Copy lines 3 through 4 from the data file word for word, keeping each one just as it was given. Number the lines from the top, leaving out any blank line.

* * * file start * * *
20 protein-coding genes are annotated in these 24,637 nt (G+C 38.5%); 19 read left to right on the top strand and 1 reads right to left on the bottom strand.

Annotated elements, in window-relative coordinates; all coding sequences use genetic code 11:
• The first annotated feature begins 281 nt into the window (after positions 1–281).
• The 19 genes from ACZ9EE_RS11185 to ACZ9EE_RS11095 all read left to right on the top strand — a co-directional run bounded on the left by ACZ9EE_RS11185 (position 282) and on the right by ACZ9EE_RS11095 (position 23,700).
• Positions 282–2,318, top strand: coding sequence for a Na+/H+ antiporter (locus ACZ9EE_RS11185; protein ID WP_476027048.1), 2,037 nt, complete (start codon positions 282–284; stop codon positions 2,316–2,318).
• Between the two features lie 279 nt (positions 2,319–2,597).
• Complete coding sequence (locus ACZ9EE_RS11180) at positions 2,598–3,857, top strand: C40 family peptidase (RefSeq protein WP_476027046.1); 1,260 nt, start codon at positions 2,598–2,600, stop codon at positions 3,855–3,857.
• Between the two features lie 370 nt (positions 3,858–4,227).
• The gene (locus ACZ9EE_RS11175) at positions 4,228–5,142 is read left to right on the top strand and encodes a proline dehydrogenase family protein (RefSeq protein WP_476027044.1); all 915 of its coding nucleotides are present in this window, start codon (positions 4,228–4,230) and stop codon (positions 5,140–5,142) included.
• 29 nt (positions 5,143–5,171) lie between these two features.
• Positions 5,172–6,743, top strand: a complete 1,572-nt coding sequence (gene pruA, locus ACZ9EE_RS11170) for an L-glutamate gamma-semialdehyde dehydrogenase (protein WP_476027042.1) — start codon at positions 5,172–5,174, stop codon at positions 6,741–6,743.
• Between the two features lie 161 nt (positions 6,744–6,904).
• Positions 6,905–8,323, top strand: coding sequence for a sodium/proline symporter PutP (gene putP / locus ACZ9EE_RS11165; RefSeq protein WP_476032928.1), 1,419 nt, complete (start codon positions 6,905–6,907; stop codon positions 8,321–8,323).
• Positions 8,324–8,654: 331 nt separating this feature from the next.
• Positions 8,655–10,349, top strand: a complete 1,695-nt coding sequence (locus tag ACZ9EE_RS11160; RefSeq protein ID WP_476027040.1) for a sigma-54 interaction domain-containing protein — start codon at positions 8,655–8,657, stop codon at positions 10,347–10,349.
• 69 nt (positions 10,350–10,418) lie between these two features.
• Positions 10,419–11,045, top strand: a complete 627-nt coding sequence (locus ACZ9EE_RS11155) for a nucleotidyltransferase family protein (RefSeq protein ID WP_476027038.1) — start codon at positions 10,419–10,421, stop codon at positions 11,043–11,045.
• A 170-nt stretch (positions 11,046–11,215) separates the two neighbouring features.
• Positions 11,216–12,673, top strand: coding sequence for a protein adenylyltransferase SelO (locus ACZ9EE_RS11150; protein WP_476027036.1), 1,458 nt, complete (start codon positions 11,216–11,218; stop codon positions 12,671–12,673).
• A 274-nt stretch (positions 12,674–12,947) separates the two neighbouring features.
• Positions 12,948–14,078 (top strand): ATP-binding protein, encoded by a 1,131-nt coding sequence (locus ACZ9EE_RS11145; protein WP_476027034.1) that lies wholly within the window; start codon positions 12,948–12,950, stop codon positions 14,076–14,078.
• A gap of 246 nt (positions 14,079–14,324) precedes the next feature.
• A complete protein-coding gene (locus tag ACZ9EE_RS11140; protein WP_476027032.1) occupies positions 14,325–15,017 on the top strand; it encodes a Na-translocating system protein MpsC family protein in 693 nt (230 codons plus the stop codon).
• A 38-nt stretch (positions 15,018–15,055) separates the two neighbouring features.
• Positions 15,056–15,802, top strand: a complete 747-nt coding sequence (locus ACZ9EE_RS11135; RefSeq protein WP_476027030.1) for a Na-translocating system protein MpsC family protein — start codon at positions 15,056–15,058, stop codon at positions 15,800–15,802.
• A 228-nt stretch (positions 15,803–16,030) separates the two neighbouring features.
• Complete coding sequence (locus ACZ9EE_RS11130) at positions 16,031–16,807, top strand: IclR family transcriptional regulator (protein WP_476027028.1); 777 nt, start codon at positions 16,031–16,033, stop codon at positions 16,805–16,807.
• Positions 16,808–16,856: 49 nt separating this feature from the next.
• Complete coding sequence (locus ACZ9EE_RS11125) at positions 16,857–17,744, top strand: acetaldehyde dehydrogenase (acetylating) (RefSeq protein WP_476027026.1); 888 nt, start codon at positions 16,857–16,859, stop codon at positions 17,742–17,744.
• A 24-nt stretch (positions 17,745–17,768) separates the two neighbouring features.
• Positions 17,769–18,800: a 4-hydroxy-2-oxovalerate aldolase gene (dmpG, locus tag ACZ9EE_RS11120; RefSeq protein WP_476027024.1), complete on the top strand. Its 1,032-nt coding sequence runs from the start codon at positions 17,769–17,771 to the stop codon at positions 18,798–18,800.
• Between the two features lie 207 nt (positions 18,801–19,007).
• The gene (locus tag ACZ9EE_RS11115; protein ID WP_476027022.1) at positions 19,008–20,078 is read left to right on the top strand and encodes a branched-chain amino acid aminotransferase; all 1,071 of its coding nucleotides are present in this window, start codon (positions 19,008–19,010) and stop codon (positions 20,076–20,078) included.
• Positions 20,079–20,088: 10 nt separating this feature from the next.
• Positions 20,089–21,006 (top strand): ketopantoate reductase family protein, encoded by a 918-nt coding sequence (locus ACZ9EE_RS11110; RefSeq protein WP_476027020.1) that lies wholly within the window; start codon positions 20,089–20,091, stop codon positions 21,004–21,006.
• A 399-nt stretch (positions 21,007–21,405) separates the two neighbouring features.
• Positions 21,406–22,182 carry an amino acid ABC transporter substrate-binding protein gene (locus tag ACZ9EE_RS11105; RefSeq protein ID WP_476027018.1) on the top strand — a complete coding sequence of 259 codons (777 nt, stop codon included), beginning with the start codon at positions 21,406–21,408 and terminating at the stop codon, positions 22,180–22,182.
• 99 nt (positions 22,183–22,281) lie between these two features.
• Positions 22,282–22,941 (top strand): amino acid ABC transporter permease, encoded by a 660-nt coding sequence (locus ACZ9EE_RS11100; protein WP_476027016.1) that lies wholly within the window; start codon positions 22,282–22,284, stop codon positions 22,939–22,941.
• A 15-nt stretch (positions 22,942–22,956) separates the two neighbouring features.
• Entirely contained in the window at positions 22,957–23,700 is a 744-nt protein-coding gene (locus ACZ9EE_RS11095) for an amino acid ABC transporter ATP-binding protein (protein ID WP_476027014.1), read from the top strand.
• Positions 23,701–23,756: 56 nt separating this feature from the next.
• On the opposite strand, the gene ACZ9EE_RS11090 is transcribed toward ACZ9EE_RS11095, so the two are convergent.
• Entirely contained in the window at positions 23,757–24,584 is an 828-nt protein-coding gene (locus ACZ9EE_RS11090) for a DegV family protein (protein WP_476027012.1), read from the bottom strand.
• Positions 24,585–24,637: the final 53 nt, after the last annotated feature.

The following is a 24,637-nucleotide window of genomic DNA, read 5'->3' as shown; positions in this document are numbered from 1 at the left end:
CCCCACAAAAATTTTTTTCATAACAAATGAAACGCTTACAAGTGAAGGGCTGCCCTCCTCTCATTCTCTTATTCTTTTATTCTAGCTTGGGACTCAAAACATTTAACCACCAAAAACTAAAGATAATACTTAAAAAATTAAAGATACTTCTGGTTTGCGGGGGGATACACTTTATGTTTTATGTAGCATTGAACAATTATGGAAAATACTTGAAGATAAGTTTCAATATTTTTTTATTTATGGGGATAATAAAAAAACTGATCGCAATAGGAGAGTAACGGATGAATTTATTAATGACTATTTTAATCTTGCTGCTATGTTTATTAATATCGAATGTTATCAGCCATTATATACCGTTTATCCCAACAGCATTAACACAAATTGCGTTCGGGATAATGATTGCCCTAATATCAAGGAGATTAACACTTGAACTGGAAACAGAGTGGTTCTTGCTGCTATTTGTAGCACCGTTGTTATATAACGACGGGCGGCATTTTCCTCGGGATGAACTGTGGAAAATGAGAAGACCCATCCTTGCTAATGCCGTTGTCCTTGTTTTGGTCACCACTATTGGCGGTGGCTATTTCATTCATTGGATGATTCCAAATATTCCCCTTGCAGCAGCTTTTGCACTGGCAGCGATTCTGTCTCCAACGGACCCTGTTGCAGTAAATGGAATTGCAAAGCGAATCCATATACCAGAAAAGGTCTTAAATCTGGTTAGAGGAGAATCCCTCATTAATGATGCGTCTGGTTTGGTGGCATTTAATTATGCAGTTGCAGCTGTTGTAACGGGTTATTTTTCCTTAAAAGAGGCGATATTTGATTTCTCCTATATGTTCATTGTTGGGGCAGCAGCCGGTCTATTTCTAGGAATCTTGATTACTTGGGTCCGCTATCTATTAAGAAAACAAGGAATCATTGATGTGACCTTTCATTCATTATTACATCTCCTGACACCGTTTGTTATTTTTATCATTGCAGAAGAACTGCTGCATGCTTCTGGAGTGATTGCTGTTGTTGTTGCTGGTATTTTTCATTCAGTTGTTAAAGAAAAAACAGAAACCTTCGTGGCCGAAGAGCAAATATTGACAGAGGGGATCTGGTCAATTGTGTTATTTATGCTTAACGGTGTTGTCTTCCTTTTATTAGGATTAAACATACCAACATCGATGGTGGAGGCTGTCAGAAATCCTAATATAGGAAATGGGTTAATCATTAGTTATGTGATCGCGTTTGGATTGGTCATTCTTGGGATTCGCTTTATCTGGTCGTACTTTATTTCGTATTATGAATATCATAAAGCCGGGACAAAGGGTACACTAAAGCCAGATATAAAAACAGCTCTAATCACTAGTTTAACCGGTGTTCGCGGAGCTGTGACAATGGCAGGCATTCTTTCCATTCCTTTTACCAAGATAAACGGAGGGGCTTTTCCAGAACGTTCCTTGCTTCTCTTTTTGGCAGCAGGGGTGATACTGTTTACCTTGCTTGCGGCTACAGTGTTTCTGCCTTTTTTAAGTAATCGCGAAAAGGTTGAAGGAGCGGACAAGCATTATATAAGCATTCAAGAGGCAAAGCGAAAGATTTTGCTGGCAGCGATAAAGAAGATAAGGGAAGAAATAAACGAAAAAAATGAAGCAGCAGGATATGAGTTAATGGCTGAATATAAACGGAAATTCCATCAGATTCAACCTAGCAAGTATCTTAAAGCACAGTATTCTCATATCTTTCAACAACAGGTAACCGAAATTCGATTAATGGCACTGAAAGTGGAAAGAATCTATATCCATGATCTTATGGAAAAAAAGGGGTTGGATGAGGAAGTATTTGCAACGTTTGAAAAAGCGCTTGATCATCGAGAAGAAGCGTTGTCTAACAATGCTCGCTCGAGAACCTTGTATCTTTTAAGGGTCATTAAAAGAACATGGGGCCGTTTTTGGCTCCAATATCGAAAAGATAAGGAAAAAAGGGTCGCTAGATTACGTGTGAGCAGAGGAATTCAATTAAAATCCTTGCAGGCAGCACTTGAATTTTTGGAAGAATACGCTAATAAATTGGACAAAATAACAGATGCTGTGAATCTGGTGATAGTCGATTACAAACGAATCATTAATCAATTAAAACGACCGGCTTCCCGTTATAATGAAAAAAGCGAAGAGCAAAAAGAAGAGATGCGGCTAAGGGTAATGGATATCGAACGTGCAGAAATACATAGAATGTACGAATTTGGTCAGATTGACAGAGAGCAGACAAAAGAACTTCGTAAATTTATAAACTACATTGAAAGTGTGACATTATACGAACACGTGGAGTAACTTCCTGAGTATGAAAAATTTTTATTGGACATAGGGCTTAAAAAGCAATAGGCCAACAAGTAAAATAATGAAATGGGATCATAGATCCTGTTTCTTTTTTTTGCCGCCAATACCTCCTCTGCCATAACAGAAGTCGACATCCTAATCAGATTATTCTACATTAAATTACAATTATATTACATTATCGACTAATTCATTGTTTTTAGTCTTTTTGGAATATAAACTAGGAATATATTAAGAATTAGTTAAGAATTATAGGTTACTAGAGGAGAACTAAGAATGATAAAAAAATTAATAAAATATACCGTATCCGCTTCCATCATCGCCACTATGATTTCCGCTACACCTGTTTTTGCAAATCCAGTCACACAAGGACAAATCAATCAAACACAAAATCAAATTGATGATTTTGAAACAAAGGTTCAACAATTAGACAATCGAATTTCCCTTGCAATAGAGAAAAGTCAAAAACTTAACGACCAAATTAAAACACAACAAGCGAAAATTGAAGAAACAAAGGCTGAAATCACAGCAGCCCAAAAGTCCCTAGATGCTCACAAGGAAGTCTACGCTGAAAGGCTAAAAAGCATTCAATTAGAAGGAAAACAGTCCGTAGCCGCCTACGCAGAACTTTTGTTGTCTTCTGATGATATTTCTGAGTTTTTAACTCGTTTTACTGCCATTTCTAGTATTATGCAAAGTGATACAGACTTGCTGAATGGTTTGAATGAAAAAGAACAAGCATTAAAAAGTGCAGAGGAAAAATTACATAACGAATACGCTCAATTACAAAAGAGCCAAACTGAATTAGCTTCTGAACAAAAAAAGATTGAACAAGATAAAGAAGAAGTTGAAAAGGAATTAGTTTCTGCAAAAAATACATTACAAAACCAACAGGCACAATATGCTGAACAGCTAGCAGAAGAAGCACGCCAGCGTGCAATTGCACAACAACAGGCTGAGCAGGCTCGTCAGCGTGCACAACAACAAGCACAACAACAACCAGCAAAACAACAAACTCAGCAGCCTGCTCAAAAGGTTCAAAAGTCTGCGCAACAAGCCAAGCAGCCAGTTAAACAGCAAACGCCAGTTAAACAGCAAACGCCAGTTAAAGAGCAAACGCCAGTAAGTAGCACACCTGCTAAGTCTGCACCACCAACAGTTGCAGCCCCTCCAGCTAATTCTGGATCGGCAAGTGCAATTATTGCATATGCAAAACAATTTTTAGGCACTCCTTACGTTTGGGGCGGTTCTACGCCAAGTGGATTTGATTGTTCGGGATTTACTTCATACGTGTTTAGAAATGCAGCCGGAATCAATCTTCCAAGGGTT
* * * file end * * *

• The first annotated feature begins 281 nt into the window (after positions 1–281).
• The 19 genes from ACZ9EE_RS11185 to ACZ9EE_RS11095 all read left to right on the top strand — a co-directional run bounded on the left by ACZ9EE_RS11185 (position 282) and on the right by ACZ9EE_RS11095 (position 23,700).